Magellanic penguin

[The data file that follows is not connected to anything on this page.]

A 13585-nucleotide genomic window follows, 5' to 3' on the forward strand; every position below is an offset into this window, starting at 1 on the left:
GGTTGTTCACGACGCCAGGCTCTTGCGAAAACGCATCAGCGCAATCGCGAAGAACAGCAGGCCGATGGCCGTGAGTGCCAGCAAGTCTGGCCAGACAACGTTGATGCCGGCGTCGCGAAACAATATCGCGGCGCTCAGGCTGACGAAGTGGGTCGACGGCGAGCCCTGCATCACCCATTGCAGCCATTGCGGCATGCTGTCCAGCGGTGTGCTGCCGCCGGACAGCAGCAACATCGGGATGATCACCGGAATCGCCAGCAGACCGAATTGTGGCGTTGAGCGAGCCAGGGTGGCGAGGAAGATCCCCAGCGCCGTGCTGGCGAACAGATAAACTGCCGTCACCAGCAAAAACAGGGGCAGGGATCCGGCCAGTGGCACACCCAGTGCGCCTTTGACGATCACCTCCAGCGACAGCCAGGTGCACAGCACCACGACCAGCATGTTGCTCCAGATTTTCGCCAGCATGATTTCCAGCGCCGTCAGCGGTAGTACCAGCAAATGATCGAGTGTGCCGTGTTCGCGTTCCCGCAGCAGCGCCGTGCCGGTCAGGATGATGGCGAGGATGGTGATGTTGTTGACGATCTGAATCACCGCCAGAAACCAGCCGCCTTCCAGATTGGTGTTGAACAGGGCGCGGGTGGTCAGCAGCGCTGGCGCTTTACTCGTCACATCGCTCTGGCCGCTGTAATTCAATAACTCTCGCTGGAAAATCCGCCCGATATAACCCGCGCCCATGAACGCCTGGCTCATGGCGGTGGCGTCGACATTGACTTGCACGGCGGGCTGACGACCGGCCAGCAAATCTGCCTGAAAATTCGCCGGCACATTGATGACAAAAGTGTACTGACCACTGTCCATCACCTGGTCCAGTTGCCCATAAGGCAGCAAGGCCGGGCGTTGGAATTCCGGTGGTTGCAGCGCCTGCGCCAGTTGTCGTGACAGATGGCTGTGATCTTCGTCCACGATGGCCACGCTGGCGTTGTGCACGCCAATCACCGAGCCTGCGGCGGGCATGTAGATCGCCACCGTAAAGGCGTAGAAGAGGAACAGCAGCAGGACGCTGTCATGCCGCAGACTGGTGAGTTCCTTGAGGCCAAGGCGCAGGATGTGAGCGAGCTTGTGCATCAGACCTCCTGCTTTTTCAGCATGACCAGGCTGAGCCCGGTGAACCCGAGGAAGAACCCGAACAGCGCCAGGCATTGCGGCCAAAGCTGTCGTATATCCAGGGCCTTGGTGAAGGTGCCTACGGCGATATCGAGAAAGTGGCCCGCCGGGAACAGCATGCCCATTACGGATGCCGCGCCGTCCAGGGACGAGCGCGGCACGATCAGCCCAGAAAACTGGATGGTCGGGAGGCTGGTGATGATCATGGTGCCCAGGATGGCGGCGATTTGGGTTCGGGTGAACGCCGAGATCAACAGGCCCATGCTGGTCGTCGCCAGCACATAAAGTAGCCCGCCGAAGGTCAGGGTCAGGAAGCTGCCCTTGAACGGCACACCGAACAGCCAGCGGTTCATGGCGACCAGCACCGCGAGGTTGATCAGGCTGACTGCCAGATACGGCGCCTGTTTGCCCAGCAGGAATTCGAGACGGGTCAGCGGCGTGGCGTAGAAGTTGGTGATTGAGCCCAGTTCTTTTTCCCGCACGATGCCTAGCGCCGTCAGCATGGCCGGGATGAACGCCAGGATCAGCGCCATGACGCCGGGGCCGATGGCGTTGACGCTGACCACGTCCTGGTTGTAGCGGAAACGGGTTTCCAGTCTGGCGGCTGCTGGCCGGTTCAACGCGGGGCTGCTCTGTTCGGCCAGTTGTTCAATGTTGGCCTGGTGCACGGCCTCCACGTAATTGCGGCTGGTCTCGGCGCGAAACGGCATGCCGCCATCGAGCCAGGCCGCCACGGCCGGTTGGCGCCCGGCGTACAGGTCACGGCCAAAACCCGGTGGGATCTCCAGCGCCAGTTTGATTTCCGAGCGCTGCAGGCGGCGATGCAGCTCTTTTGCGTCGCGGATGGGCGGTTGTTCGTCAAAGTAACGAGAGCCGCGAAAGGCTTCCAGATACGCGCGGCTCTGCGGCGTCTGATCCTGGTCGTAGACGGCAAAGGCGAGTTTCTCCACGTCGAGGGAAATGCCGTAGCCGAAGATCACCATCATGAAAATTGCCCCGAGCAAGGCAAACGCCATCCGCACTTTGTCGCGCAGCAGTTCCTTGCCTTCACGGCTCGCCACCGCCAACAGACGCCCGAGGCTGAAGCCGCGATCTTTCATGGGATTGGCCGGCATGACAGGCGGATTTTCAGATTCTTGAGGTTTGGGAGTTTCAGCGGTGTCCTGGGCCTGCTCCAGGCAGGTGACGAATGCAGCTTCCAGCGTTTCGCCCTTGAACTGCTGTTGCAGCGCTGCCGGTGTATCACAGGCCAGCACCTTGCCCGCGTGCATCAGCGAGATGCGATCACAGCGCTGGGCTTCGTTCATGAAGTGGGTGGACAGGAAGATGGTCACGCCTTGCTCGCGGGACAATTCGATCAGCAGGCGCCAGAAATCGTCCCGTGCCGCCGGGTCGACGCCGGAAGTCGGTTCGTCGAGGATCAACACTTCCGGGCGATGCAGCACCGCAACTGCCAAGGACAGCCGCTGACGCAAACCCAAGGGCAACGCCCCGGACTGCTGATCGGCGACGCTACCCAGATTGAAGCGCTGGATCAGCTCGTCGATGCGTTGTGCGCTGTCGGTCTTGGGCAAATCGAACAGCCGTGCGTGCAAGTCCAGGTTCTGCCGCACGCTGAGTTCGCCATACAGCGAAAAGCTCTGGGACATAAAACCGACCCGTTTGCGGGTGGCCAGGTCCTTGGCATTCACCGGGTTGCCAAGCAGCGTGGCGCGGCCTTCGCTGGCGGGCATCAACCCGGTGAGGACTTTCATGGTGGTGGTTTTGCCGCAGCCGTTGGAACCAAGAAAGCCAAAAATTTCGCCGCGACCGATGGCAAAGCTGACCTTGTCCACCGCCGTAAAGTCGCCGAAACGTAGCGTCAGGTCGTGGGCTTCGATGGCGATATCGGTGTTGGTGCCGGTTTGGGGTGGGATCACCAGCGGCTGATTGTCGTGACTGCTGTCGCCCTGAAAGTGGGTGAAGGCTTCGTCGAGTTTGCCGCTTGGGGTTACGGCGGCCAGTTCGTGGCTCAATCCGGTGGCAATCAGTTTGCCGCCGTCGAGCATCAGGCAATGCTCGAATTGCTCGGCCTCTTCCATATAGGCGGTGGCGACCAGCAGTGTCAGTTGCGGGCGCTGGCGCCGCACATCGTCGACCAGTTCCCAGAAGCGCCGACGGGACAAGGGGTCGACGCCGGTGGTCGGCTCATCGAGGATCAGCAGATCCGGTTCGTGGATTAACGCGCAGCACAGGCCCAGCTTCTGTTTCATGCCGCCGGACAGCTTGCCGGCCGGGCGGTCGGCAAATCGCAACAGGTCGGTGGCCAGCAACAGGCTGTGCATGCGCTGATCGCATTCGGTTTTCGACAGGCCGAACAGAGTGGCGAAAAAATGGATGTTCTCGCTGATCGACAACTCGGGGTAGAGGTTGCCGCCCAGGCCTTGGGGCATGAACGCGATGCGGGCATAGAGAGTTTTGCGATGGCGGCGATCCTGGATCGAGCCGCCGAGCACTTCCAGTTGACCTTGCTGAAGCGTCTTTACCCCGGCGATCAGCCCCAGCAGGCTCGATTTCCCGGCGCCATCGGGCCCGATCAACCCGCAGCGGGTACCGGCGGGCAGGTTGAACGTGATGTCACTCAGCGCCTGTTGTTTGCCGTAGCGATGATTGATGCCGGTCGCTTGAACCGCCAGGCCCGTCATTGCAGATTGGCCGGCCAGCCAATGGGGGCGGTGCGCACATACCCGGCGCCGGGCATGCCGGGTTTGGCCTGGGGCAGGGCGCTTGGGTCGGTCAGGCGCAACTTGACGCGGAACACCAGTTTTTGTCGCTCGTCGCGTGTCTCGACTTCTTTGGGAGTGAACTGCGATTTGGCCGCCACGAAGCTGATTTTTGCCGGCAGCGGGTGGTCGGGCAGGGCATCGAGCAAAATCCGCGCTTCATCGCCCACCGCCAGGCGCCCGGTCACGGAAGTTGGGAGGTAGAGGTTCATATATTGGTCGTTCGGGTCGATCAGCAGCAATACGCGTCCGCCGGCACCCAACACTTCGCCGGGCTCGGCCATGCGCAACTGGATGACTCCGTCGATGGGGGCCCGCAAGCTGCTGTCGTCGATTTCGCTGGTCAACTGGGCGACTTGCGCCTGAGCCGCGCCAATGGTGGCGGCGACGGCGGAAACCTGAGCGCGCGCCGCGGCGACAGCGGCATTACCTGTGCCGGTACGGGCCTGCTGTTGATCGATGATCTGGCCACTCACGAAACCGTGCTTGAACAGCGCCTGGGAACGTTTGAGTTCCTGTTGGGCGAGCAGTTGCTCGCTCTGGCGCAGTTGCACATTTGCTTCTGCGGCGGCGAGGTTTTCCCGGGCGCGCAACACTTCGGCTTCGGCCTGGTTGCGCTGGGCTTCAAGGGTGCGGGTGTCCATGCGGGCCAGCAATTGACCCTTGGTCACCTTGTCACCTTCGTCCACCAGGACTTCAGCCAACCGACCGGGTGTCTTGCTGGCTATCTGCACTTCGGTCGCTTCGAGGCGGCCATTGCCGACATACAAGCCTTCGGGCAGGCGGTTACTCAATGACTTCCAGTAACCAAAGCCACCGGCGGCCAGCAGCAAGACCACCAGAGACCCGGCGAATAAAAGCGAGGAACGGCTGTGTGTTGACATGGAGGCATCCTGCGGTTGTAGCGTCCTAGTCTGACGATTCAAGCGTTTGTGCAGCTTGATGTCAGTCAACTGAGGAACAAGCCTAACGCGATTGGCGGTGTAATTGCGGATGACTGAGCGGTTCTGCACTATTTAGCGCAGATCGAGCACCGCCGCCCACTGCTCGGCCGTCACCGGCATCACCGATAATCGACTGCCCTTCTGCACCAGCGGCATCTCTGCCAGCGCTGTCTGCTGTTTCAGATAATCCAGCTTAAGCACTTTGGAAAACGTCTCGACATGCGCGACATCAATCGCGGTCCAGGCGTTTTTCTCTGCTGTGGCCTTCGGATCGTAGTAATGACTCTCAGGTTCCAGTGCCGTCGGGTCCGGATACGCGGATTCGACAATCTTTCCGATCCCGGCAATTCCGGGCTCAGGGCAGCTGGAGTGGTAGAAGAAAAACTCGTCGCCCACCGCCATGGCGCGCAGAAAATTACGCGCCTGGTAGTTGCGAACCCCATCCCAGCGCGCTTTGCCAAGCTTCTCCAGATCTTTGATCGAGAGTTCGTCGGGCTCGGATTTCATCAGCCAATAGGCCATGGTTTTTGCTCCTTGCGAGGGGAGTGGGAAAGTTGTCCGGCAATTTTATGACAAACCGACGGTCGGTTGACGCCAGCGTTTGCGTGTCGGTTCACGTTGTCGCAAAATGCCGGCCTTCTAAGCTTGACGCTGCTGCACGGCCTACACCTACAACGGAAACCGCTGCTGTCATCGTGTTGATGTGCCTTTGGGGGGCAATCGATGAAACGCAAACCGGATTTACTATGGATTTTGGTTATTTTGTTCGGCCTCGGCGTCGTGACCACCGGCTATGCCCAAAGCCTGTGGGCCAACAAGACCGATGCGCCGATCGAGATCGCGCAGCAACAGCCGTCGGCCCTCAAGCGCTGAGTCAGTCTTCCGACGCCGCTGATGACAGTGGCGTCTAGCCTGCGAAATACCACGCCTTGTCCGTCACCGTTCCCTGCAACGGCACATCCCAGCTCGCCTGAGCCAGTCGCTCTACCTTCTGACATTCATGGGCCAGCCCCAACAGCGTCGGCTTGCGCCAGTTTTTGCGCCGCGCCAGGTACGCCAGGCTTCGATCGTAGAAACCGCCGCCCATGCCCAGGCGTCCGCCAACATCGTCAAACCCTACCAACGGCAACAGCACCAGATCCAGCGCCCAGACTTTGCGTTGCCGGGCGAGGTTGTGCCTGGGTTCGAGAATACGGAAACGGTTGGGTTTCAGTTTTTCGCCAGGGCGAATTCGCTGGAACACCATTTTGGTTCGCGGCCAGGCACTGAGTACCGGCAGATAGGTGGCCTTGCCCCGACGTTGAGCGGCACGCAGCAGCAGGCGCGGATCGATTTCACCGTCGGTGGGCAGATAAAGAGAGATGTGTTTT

The Magellanic penguin (Spheniscus magellanicus) is named in honour of the maritime explorer Ferdinand Magellan, who first recorded it during an expedition in 1519. A medium-sized penguin, this species can be identified by the distinctive white bands which loop over the eye, down the side of the neck and meet at the throat. A thick black band also runs adjacent to the border of the breast and belly, extending down the flanks to the thighs. Aside from these markings, the colouration of the Magellanic penguin is almost entirely uniform black on the upperparts and white on the breast and belly. However, during the breeding season, the adults lose feathers from around the eye and the stout, hooked, grey-black bill, leaving a distinctive patch of pink skin, with an area of dark pigment in the centre. The Magellanic penguin produces a loud, mournful call, similar to that of a donkey bray. This is used most commonly by the males when seeking a mate, but also during other activities such as territorial disputes.



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